We are looking forward to celebrating at an Autumn festival later this month, at an Ancient Farm in the Meon Valley. I think it should offer the best opportunity to feel connected with the past and enjoy a feast with others.

In the last few years, September has seen the trees hold on to their green leaves well into October, so change is gradual.  I have seen a lot of blackberries ripe for picking – it has always been a delightful pleasure – but I haven’t been able to this year because my foot is still healing.

We have spent a couple of cosy evenings watching flames flicker from our little fire, turning on lights a little earlier each day, Autumn is meekly creeping into our lives.

This time offers a gentle releasing of all things external,  outdoor adventures to retreat into the cosiness of home. An invitation to reflect and assess what is needed and what is no longer serving us – winter is coming.

Sunday sevens - playful

Spring and Autumn are times of transition – both come with a sense of change in the air that inspires me to re-evaluate my nest. I have found myself dealing into drawers and wardrobes – nooks and crannies. A good few trips to the dump has worked wonders.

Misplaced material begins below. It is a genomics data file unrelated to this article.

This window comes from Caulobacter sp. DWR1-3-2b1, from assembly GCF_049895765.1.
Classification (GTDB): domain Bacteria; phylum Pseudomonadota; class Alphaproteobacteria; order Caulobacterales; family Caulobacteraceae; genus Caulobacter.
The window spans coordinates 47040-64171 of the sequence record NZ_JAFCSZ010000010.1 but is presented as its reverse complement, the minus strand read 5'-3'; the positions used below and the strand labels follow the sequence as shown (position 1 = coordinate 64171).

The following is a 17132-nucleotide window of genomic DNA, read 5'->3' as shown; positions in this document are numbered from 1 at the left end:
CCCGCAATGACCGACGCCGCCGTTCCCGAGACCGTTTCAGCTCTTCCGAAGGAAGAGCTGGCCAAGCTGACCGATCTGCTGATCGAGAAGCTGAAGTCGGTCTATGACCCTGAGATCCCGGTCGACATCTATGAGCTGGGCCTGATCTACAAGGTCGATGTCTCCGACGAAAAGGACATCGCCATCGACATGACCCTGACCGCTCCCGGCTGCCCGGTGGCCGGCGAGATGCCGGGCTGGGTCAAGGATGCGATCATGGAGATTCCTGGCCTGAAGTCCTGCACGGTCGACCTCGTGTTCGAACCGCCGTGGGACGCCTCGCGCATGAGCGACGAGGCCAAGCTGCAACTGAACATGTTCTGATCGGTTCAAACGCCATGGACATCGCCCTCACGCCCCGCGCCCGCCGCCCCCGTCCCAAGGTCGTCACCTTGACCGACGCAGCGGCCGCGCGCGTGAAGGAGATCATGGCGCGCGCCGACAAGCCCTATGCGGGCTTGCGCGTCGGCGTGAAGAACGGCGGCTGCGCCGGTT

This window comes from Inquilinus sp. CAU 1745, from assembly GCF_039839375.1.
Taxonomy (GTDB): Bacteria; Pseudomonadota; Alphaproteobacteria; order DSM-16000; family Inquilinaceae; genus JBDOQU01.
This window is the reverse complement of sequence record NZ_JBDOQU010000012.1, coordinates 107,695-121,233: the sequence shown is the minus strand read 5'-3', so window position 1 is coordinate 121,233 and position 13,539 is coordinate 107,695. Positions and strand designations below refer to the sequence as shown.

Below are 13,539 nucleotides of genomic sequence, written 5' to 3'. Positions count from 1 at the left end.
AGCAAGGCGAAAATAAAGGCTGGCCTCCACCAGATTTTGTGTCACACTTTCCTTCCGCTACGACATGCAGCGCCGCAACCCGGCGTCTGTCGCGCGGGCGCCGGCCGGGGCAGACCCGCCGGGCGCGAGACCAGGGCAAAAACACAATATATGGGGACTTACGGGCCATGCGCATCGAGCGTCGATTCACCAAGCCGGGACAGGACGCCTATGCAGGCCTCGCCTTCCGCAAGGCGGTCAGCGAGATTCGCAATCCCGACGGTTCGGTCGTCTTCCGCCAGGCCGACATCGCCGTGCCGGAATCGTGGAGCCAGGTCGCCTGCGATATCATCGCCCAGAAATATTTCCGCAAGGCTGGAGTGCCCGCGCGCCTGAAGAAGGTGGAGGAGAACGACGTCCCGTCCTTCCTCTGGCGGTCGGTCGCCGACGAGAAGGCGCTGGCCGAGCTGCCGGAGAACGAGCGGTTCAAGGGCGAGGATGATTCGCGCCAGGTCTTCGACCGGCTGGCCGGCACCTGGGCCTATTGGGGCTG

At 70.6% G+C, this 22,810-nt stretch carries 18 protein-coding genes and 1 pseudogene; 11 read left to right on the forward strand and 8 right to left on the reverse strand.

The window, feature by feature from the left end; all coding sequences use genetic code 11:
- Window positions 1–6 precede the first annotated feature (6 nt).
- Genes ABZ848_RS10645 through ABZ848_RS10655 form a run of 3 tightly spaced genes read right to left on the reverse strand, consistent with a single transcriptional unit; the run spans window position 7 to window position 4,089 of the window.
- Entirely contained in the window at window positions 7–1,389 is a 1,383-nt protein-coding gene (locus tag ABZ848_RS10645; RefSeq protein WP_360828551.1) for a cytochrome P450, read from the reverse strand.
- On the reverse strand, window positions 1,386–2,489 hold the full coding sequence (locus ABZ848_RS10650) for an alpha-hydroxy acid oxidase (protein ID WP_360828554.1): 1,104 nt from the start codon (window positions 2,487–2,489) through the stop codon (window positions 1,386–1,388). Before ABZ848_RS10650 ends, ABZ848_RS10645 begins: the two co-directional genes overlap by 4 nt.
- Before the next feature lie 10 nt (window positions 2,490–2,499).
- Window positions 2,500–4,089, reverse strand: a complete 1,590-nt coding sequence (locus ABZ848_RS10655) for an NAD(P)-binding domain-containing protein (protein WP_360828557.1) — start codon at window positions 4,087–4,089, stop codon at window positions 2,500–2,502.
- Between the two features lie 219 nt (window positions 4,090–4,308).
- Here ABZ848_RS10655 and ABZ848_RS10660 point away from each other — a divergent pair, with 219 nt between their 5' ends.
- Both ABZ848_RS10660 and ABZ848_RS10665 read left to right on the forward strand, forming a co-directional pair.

Change invites creativity, I am planning some new decorations for our little twinkly tree – it has been the only light on the last few evenings, sitting under the glow as the darkness descends – it feels magical.

Autumn is a time for hygge, warm blankets to snuggle around me during the long evenings – recipes that call for more comfort  – stews and soups, apples and spices, books to be read on rainy afternoons – but before that can begin – I need to clear space.

Spring fever has begun… why isn’t there a Autumn fever?

 

 

 

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Adventures, life lessons, Minamalism

Careful what you wish for… a lesson in minimalism